Saturday, 18 January 2020
WHAT men’s hats say about their wearers became obvious when more than 50 hats of all descriptions from around the world were shown to members and guests at last week’s meeting.
In a humorous talk, Rev Dr Anthony Peabody and Major John Steeds explained how a man’s hat can signify his job or religion and the type of person he is.
The men are friends who for many years have together collected an assortment of headgear, some of it amusing, some strange and some museum pieces.
Rotarians were shown boaters and rowing caps, tin police helmets and a magnificent, red-plumed Italian police hat. Then came hats worn by a yeoman warder, a governor general of the West Indies, a Tsarist soldier, a Russian tank driver and a Romanian goat herd. There was an opera hat, a soldier’s busby, a Canterbury hat as worn by Thomas Cranmer, a biretta for a Roman Catholic monsignor, a golden wedding hat from India and an East German border guard’s cap.
There was a large number of kufis, or topis, the prayer caps worn by Muslim men in South Asia and countries on the Silk Route — these were exquisitely beaded, embroidered or crocheted.
A Georgian white hat signifying that the wearer is an eligible young bachelor caused some amusement when Dr Peabody bought it and then wore it on holiday not knowing its import.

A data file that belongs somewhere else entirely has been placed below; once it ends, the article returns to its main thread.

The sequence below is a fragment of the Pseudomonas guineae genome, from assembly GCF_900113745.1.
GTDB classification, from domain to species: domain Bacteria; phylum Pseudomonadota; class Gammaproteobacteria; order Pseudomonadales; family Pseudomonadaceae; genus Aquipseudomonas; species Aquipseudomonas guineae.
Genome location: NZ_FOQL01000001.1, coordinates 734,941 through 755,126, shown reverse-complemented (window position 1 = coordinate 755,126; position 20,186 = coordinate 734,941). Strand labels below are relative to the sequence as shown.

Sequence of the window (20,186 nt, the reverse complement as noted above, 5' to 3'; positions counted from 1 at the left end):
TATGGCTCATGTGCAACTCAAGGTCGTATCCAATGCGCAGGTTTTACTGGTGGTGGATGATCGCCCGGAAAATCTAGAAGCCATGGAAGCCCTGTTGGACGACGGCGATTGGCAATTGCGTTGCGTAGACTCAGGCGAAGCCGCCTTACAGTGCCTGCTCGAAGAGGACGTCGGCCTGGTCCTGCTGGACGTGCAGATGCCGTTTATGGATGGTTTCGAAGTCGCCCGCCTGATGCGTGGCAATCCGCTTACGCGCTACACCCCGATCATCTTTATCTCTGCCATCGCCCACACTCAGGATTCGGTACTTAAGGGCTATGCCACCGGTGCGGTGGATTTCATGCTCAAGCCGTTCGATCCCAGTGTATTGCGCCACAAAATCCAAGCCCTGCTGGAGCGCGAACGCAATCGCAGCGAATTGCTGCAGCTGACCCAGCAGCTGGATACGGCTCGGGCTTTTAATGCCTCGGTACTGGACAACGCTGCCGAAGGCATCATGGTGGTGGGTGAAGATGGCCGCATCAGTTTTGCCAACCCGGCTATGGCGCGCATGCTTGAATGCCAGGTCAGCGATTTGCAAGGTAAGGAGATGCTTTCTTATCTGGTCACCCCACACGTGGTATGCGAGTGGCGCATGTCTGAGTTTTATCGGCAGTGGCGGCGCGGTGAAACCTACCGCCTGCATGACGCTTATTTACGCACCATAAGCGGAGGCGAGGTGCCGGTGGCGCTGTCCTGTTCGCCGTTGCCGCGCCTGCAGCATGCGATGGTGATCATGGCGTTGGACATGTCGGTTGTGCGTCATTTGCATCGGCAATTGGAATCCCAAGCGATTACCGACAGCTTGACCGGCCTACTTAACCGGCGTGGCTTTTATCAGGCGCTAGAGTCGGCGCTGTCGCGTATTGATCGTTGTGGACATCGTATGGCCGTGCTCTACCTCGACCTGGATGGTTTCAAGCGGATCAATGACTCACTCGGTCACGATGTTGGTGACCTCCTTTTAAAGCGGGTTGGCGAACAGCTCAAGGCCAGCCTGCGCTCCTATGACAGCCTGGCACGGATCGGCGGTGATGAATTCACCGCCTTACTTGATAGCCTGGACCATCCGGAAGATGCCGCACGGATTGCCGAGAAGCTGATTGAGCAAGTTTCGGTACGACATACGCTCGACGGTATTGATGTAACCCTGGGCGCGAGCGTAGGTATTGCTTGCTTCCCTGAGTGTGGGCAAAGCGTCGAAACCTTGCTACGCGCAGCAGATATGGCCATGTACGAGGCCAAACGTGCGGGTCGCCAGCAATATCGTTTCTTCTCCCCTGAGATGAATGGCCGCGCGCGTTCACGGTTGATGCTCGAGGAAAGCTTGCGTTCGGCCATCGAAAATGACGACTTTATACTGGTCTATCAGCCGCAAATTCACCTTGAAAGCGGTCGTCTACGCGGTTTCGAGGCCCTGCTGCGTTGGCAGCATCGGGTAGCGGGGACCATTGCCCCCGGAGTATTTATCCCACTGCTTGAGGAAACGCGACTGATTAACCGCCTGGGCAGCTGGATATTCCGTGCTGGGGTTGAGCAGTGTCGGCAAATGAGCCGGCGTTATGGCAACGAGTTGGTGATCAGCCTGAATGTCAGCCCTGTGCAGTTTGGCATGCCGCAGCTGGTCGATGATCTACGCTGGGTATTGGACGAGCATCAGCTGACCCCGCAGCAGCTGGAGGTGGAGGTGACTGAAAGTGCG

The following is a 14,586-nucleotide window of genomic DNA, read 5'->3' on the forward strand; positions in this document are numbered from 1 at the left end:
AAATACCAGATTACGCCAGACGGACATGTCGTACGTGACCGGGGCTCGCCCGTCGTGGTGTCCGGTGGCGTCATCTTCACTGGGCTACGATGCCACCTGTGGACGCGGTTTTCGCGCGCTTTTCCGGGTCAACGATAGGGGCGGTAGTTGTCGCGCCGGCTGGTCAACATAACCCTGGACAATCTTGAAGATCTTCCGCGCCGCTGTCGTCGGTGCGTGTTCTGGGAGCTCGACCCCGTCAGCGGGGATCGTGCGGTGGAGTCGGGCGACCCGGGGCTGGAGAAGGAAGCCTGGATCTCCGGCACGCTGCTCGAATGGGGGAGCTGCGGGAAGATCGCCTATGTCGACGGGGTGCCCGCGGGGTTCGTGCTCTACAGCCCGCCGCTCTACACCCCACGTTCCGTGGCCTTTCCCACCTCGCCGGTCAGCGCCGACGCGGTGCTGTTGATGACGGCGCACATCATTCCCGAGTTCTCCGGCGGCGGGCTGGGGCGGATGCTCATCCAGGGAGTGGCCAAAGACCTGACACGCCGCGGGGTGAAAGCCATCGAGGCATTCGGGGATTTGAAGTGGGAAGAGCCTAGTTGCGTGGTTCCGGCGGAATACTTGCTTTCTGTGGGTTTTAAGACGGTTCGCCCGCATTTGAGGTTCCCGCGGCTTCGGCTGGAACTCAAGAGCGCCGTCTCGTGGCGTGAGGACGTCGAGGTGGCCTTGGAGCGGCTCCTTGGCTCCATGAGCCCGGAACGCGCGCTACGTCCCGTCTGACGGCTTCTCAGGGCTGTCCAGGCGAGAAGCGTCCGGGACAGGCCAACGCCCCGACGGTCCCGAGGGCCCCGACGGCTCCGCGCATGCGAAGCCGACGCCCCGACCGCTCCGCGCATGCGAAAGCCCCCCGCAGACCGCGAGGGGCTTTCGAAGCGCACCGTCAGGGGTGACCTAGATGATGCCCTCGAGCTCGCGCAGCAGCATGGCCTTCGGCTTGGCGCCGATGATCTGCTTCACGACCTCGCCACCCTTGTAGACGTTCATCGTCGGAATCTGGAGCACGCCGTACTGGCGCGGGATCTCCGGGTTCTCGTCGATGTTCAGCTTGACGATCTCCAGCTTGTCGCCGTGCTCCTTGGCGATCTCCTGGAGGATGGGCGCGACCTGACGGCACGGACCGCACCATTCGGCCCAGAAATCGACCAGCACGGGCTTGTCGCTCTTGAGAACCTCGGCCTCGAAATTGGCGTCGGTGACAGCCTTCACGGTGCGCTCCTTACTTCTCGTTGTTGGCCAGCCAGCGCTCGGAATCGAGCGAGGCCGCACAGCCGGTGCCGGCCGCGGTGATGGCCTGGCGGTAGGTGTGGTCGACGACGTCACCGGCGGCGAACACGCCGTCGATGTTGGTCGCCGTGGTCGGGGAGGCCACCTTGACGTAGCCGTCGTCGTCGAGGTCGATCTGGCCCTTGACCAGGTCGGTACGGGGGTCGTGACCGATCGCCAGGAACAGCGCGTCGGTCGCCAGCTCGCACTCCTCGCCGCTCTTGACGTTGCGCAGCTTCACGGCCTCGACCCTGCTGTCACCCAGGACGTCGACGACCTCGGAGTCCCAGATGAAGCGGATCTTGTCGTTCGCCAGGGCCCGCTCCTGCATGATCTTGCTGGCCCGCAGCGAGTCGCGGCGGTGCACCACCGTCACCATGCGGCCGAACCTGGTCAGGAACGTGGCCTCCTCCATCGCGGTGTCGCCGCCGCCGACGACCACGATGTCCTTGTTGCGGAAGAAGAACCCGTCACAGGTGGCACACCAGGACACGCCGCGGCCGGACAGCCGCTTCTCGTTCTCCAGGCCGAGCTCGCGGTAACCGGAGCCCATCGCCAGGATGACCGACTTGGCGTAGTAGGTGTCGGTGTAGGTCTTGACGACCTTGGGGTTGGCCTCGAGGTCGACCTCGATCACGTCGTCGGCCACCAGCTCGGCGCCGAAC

At the end of the talk Rotarians were invited to examine the hats and even to try them on.
The meeting was held at Badgemore Park Golf Club where the club gathers every Wednesday at 7.30pm for fun, fellowship and friendship. New members are always welcome. For more information, please call 07769 687326 for information.
• Major John Steeds, Lancashire Fusiliers, real tennis player, cricketer, purveyor of fine Victorian Art and a good man to have in a crisis. Rev Dr Anthony Peabody, forensic scientist, banjo player and rower. If you are with him in a crisis, it’s probably too late!
15 October 2018
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